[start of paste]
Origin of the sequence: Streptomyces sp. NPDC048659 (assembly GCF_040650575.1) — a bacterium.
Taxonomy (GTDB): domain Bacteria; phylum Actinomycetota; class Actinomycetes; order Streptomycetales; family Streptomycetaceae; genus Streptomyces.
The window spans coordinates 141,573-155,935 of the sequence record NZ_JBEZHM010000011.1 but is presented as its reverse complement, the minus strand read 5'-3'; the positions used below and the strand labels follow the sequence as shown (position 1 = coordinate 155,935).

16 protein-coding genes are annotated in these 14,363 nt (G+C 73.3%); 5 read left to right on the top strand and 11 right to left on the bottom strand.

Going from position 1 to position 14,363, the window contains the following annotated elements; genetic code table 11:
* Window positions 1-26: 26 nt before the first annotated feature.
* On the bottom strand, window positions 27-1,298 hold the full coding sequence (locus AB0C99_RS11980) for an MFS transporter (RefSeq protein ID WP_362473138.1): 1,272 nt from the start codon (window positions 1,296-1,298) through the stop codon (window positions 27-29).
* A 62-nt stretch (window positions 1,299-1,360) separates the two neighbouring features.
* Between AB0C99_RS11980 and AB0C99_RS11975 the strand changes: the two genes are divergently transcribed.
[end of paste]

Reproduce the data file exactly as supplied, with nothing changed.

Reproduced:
Origin of the sequence: Streptomyces sp. NPDC048659 (assembly GCF_040650575.1) — a bacterium.
Taxonomy (GTDB): domain Bacteria; phylum Actinomycetota; class Actinomycetes; order Streptomycetales; family Streptomycetaceae; genus Streptomyces.
The window spans coordinates 141,573-155,935 of the sequence record NZ_JBEZHM010000011.1 but is presented as its reverse complement, the minus strand read 5'-3'; the positions used below and the strand labels follow the sequence as shown (position 1 = coordinate 155,935).

16 protein-coding genes are annotated in these 14,363 nt (G+C 73.3%); 5 read left to right on the top strand and 11 right to left on the bottom strand.

Going from position 1 to position 14,363, the window contains the following annotated elements; genetic code table 11:
* Window positions 1-26: 26 nt before the first annotated feature.
* On the bottom strand, window positions 27-1,298 hold the full coding sequence (locus AB0C99_RS11980) for an MFS transporter (RefSeq protein ID WP_362473138.1): 1,272 nt from the start codon (window positions 1,296-1,298) through the stop codon (window positions 27-29).
* A 62-nt stretch (window positions 1,299-1,360) separates the two neighbouring features.
* Between AB0C99_RS11980 and AB0C99_RS11975 the strand changes: the two genes are divergently transcribed.